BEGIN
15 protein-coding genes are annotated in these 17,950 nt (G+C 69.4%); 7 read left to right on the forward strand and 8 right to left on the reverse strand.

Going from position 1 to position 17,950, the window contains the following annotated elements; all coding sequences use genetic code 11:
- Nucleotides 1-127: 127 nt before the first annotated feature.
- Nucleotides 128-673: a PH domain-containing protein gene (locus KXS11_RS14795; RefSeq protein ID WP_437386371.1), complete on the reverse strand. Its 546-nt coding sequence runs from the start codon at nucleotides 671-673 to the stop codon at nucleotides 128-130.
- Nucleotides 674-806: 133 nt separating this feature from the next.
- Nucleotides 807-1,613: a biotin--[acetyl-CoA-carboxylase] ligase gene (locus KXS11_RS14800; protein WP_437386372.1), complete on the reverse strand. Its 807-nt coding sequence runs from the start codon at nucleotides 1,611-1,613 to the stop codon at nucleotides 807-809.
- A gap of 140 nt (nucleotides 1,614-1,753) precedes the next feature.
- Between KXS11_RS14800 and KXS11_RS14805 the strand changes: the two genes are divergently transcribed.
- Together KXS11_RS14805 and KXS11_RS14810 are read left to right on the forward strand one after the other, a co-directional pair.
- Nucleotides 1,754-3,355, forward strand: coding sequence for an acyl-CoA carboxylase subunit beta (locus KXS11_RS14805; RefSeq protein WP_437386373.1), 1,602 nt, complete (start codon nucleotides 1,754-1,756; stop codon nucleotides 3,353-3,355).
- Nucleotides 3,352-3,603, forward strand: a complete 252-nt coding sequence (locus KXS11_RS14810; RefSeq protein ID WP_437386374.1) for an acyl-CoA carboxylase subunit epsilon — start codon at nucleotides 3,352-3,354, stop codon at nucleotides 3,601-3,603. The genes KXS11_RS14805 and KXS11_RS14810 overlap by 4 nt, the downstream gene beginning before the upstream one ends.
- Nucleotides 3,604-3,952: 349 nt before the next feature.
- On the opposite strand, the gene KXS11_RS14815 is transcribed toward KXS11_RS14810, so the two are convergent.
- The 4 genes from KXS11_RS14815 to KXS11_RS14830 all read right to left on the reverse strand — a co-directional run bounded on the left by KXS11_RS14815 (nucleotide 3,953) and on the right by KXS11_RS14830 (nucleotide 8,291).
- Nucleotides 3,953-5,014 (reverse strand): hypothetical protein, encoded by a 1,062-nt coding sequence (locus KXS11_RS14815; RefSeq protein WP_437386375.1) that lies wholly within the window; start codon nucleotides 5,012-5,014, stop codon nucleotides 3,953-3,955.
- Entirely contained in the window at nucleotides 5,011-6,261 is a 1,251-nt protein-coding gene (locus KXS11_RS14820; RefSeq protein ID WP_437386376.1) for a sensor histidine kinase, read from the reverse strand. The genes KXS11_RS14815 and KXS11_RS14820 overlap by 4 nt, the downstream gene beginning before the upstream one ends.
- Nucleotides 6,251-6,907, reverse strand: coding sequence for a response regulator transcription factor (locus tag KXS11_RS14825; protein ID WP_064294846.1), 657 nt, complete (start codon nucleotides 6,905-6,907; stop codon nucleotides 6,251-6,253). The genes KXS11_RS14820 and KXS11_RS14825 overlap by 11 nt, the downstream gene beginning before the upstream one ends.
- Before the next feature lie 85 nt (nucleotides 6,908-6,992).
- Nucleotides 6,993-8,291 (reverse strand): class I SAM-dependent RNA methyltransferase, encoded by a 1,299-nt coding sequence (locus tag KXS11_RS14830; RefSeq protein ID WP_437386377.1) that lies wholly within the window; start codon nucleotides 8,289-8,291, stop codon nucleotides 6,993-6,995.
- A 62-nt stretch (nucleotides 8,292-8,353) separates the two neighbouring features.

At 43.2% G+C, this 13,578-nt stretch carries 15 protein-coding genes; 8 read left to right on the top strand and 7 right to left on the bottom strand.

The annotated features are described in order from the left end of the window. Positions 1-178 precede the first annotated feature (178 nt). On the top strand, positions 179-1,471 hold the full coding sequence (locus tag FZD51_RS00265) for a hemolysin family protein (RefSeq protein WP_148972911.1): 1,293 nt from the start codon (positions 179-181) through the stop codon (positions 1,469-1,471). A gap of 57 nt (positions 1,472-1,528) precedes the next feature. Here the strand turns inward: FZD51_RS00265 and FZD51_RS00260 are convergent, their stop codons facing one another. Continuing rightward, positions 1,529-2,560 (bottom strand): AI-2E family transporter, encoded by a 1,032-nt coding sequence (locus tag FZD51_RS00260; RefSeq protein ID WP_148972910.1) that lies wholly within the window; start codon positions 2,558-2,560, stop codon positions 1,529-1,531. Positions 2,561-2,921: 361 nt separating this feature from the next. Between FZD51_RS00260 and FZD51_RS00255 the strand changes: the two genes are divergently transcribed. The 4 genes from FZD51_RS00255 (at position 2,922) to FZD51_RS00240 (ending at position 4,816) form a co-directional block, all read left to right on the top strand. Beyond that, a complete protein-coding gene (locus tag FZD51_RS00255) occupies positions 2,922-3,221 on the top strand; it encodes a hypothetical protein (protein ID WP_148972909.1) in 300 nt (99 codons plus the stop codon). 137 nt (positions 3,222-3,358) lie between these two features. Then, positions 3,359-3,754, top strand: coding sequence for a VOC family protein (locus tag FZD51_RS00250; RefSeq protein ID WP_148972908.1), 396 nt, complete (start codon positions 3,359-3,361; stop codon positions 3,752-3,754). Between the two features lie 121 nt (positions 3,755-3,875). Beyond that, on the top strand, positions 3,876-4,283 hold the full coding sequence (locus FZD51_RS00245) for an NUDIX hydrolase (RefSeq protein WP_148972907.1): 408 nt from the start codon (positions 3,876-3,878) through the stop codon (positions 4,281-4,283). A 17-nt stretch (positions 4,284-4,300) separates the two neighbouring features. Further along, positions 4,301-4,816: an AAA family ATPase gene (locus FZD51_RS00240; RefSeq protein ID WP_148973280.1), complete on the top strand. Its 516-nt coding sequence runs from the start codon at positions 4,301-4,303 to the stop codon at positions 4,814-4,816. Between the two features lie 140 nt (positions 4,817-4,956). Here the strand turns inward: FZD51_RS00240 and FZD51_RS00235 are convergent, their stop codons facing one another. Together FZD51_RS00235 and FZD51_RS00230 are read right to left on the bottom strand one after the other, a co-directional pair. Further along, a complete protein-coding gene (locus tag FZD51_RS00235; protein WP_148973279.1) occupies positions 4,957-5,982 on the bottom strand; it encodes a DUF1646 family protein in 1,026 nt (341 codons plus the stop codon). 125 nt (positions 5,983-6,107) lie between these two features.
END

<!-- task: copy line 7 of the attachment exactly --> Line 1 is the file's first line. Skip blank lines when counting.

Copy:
- A gap of 140 nt (nucleotides 1,614-1,753) precedes the next feature.